CIO

#CIOitk: Is IT still relevant? The conversation is heating up!

The subject of IT relevance is a hotly contested subject. According to Forrester, 41% of business decision-makers believe that IT is an impediment to accelerating business success. In a recent Twitter chat, the participants addressed their thoughts on the relevance and value of IT. Disconnects, disruption and shadow IT were on the minds of participants. Not far behind…the subject of organization and culture took front and stage.

Closing the chasm

It is apparent that IT needs to change…and quick. The chasm between IT and the rest of the business is growing to the breaking point. In many ways, this is where shadow IT starts. If there is such a chasm, where does the process start to decrease the gap? The key is for the CIO to step up, and take the lead in changing the culture across the organization. Ironically, many outside IT do not believe the CIO has the capacity to make the shift. I wrote about this in Transforming IT Requires a Three-Legged Race over two years ago.

Awareness is the first step

Aside from ‘who’ starts the conversation, awareness of the problem is the first step toward resolution. The shared concern is that many IT leaders 1) are not recognizing the chasm and 2) if they do, they struggle to identify the first steps to close the gap.

For too long, IT focused on history as a predictor of the future. In other words, IT leveraged best practices as a means to future guidance. Today, the game is completely different. Today, leveraging history is almost the worst thing an IT organization can do. The past is not an indicator of the future.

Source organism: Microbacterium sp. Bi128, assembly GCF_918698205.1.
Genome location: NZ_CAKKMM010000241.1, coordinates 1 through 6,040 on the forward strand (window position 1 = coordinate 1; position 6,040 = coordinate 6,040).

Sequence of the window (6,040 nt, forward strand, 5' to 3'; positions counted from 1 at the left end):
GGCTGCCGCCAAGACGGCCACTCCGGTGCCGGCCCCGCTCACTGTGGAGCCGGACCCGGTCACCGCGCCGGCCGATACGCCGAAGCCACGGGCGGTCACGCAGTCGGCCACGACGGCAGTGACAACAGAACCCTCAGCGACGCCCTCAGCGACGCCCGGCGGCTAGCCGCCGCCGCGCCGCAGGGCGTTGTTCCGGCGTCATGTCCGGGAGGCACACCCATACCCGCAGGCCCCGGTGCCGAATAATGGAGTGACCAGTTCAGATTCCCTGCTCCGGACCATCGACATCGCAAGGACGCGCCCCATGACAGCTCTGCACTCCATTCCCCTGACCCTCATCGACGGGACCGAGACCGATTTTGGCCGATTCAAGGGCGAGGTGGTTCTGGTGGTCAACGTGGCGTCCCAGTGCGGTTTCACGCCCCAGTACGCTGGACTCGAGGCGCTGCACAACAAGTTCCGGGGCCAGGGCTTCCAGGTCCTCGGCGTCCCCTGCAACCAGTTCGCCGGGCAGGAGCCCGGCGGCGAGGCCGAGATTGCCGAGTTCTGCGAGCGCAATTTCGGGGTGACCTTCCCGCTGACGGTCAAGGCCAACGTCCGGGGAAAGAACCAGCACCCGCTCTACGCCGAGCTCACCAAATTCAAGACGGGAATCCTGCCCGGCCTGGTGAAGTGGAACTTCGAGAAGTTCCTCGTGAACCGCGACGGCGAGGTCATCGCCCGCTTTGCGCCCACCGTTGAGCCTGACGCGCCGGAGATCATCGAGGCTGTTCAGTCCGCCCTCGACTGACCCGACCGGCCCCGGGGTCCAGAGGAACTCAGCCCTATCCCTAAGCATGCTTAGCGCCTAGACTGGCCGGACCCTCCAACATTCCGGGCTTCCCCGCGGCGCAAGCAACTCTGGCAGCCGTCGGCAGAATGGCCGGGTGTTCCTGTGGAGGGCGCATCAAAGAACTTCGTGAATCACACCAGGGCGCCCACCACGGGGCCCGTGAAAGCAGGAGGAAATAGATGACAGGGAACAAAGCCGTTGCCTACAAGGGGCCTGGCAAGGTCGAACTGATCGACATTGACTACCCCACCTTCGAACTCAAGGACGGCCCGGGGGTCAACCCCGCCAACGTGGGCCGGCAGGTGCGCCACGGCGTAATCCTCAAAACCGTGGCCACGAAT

Today’s organization needs to heed the phrase: Disrupt or be disrupted. IT organizations that are comfortable are those most likely to get disrupted by competitors.

Respecting the legacy

Don’t get me wrong. The legacy thinking (ie: culture, process, etc) and footprint are a reality within IT organizations today. That does not go away or change overnight. Equally an issue is that enterprise vendors face similar situations and are challenged to turn the corner too. This is about an evolution that needs to start picking up momentum…and quick!

Quoting the quotable

During the chat, a number of key quotable moments popped up. Here are just a few:

Bob Egan: If you’re not seeking change, there’s an issue. Drive change and live on the edge.

Mark Thiele: There is no comfort zone in IT.

Stuart Appley: Culture and trust are key points to today’s IT leaders.

After the chat, I asked the participants on Twitter two questions: 1) What was their one takeaway from the conversation and 2) what recommendation would they have?

Brian Katz

Takeaway: Shadow IT is only a problem if you look at it as Shadow IT versus Shadow Innovation. People just want to get their work done.

Recommendation: Move away from the idea that everything is a sacred cow, you have to be willing to move stuff when it makes sense.

Ryan Fay